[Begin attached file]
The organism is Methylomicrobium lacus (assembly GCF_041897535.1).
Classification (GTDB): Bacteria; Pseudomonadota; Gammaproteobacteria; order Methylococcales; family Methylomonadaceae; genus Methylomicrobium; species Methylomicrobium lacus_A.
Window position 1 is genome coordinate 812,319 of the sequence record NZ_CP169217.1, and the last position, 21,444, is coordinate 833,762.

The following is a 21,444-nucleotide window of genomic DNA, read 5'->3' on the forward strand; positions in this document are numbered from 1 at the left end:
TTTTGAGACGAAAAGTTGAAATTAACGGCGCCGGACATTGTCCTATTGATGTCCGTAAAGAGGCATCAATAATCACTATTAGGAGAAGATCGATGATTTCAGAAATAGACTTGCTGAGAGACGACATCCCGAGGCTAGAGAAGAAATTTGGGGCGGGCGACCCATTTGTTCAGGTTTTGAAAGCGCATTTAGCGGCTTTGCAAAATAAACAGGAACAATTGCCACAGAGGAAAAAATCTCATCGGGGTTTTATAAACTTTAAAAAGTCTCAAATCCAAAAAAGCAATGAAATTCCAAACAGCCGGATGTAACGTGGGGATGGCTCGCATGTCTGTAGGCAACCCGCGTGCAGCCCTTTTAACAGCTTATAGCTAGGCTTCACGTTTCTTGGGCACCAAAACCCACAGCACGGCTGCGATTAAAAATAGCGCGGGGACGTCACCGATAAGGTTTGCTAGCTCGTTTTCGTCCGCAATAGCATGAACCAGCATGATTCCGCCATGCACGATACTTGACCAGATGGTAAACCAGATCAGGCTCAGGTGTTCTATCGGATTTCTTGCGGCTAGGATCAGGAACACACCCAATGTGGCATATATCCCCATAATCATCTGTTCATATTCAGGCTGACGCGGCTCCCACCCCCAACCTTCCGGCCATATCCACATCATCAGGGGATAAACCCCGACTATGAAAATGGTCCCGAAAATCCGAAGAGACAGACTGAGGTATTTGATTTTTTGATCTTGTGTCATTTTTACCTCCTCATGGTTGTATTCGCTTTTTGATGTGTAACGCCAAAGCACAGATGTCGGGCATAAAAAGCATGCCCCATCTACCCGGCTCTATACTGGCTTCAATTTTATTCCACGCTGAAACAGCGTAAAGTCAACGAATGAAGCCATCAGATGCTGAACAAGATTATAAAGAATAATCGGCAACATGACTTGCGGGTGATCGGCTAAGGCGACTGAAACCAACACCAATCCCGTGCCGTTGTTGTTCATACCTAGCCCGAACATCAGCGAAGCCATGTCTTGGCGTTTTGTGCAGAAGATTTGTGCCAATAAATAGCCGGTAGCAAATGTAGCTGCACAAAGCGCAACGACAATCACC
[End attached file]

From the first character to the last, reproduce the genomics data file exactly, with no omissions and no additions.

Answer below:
The organism is Methylomicrobium lacus (assembly GCF_041897535.1).
Classification (GTDB): Bacteria; Pseudomonadota; Gammaproteobacteria; order Methylococcales; family Methylomonadaceae; genus Methylomicrobium; species Methylomicrobium lacus_A.
Window position 1 is genome coordinate 812,319 of the sequence record NZ_CP169217.1, and the last position, 21,444, is coordinate 833,762.

The following is a 21,444-nucleotide window of genomic DNA, read 5'->3' on the forward strand; positions in this document are numbered from 1 at the left end:
TTTTGAGACGAAAAGTTGAAATTAACGGCGCCGGACATTGTCCTATTGATGTCCGTAAAGAGGCATCAATAATCACTATTAGGAGAAGATCGATGATTTCAGAAATAGACTTGCTGAGAGACGACATCCCGAGGCTAGAGAAGAAATTTGGGGCGGGCGACCCATTTGTTCAGGTTTTGAAAGCGCATTTAGCGGCTTTGCAAAATAAACAGGAACAATTGCCACAGAGGAAAAAATCTCATCGGGGTTTTATAAACTTTAAAAAGTCTCAAATCCAAAAAAGCAATGAAATTCCAAACAGCCGGATGTAACGTGGGGATGGCTCGCATGTCTGTAGGCAACCCGCGTGCAGCCCTTTTAACAGCTTATAGCTAGGCTTCACGTTTCTTGGGCACCAAAACCCACAGCACGGCTGCGATTAAAAATAGCGCGGGGACGTCACCGATAAGGTTTGCTAGCTCGTTTTCGTCCGCAATAGCATGAACCAGCATGATTCCGCCATGCACGATACTTGACCAGATGGTAAACCAGATCAGGCTCAGGTGTTCTATCGGATTTCTTGCGGCTAGGATCAGGAACACACCCAATGTGGCATATATCCCCATAATCATCTGTTCATATTCAGGCTGACGCGGCTCCCACCCCCAACCTTCCGGCCATATCCACATCATCAGGGGATAAACCCCGACTATGAAAATGGTCCCGAAAATCCGAAGAGACAGACTGAGGTATTTGATTTTTTGATCTTGTGTCATTTTTACCTCCTCATGGTTGTATTCGCTTTTTGATGTGTAACGCCAAAGCACAGATGTCGGGCATAAAAAGCATGCCCCATCTACCCGGCTCTATACTGGCTTCAATTTTATTCCACGCTGAAACAGCGTAAAGTCAACGAATGAAGCCATCAGATGCTGAACAAGATTATAAAGAATAATCGGCAACATGACTTGCGGGTGATCGGCTAAGGCGACTGAAACCAACACCAATCCCGTGCCGTTGTTGTTCATACCTAGCCCGAACATCAGCGAAGCCATGTCTTGGCGTTTTGTGCAGAAGATTTGTGCCAATAAATAGCCGGTAGCAAATGTAGCTGCACAAAGCGCAACGACAATCACC